Looking for a new career, he enrolled in the Temple University School of Medicine but was overwhelmed by the amount of information students had to retain, he told a treasure search blog. He had to relearn the same material over and over again.

    For someone who had been insecure most of his life, the rounds in hospital wards were excruciating as doctors quizzed him and other students about their knowledge, he told the Mysterious Writings blog.

    “(It) really played poorly into my anxieties,” Stuef said. “Med school destroyed my self-confidence.”

    The only reason he continued studying to be a doctor was so he could pay his student loans, he told the blog.

    Puzzle maker or writer?

    To figure out the puzzle, Stuef first needed to understand the puzzle maker. And he quickly determined Fenn was no puzzle maker at all.,983,x 11,y0
    [Image Caption] Forrest Fenn, an art dealer, is shown at his home in New Mexico with some of the treasure he hid 10 years ago. The photo was released by Jack Stuef after Stuef found the treasure. [Image Credit: Jack Stuef]

    Other searchers said they scoured the poem for codes, riddles, anagrams, Latin roots, GPS coordinates hidden in words, believing they bore secret directions to the treasure. They saw Fenn as a mathematician, programmer or cryptographer.

    But Fenn didn’t strike Stuef as any of those things, he said on Medium. After reading the memoir, he believed Fenn was just a writer who wanted to be read.

    Indeed, others said they believed the whole reason Fenn hid the treasure was to draw attention to himself. His book gave out his phone number. He relished being interviewed by the press. He wrote not one but three memoirs. Some found him vainglorious.

    “It was all a game he was playing,” said Terry Coombs, 61, a California searcher who sued Fenn and Stuef last month. “He just wanted something to carry on his legacy.”

    Fenn told reporters he conceived of the treasure hunt after learning he was dying from cancer. He planned to bring the treasure to a secret place and kill himself there. He would publish the poem ahead of time, leading searchers to his bounty and body.

    But Fenn said he miraculously recovered. He changed his mind about suicide but not about hiding the treasure.

    (continued on next post)
    Last edited by Vertigo; 09-24-2021, 03:44 PM.

  • #2
    Where did Fenn want to die?

    Instead of searching the poem for ciphers, Stuef read it as a straightforward account of Fenn’s life. His task was using the poem to find the place that was so important to Fenn that he wanted to die there.

    He read all of Fenn’s books and every interview he had ever given, Stuef told Mysterious Writings. He learned where Fenn spent time in the Rockies and tried to match those locations to the vague references in the poem.

    Click image for larger version

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    [Image Caption] A treasure worth between $500,000 and $1.3 million, or more, was hidden by Forrest Fenn, left, an art dealer from New Mexico who used the lure of the treasure to draw attention to himself and his memoir. Here, he is standing with treasure hunter Dan Hedblom at a bookstore in Santa Fe, New Mexico. The treasure was found by Michigan native Jack Stuef. [Image Credit: Dan Hedblom]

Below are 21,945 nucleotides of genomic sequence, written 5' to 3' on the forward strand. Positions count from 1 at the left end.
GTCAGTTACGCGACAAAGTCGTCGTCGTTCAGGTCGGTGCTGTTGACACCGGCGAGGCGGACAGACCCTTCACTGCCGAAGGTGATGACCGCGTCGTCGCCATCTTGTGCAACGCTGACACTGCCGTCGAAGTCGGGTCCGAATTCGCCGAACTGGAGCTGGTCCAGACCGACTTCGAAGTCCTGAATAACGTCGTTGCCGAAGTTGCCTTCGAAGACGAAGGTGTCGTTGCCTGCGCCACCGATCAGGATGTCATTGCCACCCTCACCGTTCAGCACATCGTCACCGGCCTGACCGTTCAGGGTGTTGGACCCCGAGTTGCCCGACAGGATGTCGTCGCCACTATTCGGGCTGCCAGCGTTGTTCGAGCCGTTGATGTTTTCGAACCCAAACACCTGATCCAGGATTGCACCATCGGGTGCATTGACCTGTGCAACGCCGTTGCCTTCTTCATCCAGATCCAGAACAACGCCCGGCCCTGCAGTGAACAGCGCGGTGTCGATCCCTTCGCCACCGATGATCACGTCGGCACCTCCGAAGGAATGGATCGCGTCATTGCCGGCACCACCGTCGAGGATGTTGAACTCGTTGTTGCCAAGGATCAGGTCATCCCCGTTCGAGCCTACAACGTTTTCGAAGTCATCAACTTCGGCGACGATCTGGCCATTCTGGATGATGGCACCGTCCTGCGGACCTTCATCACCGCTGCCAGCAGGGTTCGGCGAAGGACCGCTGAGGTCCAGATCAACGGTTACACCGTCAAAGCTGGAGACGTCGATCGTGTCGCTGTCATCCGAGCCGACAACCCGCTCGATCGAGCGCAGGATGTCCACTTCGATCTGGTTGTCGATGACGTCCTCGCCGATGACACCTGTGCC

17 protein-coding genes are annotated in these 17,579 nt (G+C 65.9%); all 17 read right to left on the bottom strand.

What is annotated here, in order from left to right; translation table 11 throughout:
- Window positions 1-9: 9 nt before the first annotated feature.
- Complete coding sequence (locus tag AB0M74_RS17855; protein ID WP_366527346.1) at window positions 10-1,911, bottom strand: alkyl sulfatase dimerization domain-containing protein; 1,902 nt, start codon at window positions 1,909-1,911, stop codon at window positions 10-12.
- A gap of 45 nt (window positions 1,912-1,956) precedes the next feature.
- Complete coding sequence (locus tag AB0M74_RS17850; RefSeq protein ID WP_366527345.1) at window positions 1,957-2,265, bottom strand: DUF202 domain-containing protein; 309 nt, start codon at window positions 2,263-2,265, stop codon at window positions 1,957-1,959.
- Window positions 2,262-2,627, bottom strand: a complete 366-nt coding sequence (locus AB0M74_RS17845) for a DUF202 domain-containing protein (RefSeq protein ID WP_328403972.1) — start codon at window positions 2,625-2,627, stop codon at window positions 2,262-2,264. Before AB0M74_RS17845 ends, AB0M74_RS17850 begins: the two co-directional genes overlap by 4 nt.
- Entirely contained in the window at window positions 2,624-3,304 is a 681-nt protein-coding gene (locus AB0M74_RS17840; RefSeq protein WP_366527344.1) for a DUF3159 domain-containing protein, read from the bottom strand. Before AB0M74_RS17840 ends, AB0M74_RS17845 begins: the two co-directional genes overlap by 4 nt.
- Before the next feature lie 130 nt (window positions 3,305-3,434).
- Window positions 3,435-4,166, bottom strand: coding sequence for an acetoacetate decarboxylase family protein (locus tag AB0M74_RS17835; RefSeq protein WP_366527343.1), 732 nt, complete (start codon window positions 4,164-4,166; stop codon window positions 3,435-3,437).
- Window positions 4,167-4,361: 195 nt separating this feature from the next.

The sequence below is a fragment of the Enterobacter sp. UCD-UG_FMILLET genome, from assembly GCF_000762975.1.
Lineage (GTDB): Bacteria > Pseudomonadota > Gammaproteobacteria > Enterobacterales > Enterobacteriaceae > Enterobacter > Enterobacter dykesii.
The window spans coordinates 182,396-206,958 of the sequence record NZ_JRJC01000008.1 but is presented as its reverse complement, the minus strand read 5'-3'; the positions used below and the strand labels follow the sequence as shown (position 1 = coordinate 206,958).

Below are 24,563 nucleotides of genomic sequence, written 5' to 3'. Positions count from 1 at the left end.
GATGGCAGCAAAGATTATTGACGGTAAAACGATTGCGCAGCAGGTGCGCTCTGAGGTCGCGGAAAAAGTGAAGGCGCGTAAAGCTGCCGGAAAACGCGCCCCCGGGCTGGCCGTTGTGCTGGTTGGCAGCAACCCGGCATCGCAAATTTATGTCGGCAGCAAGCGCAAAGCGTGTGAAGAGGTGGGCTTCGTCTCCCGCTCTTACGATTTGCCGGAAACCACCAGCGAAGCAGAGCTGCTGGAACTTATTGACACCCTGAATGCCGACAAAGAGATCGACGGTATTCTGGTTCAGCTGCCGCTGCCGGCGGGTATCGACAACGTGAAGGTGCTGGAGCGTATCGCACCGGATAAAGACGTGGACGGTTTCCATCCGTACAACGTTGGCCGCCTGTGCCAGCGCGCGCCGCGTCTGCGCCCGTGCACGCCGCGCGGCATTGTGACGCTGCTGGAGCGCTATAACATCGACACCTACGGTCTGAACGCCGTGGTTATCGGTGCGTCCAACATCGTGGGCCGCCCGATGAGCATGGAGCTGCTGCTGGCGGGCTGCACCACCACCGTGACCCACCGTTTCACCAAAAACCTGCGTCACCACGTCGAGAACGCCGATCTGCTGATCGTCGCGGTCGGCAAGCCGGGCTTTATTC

After two months, Stuef settled on what seemed the right spot: a swath of land the size of a football field in the middle of a Wyoming pine forest.

    He returned to the spot 25 times over the next two years, he said on Medium. He eventually got a GPS device to ensure he covered every square foot of the dense foliage. But he still couldn’t find the treasure.

    On some days, sweaty, exhausted, out of water, covered with scratches, mosquito bites and pine sap, Stuef said he wept in frustration. He worried about being haunted the rest of his life, convinced he was in the right spot but unable to prove it.

    “Would I still be out there in that section of the forest 50 years from now looking for it?” he wrote.

    At one tree, Stuef noticed something protruding from the ground, covered by dirt and pine needles. He brushed the debris away to see a square object that was placed in a nook. He found his treasure.

    A feeling of profound relief washed over him.

    Anger in the (search) community

    The frenzy surrounding the treasure didn’t subside with its discovery. It may have turned up a notch.

    Fenn and Stuef declined to say exactly where the cache was found. They didn’t want the site trampled by a horde of people looking for valuables that may have spilled from the chest when it was placed in and taken from the forest, Stuef said on Medium.

    Stuef may have had a second reason. A searcher whose username was thecondor2 wrote on Reddit that the location of the treasure could cause legal problems if it was federal land, like a national park.

    Thecondor2 also said anyone who had searched near the site might file a lawsuit, claiming their information was stolen or that they solved the poem first by discovering the area before the finder.

    “The more I read (about the search), the more I think this is an absolute legal and tax s---show,” thecondor2 wrote in 2019. “Good luck to whoever finds it. You may find yourself living in court.”

    When Stuef and Fenn didn’t disclose the location, other searchers were livid. After spending so much time and money on the search, they yearned for closure.

    They also were suspicious.

    Some developed a theory that Fenn, 90, who died three months after the discovery, knew he was dying and didn’t want his family saddled with the negative aspects of the hunt. So Fenn randomly selected Stuef and pointed him in the right direction, according to the theory.

    Click image for larger version

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    [Image Caption] Toby Younis, a treasure searcher from New Mexico, shows the can of bear repellent he brought with him during a search along the Rio de los Pinos River in Colorado. [Image Credit: Toby Younis]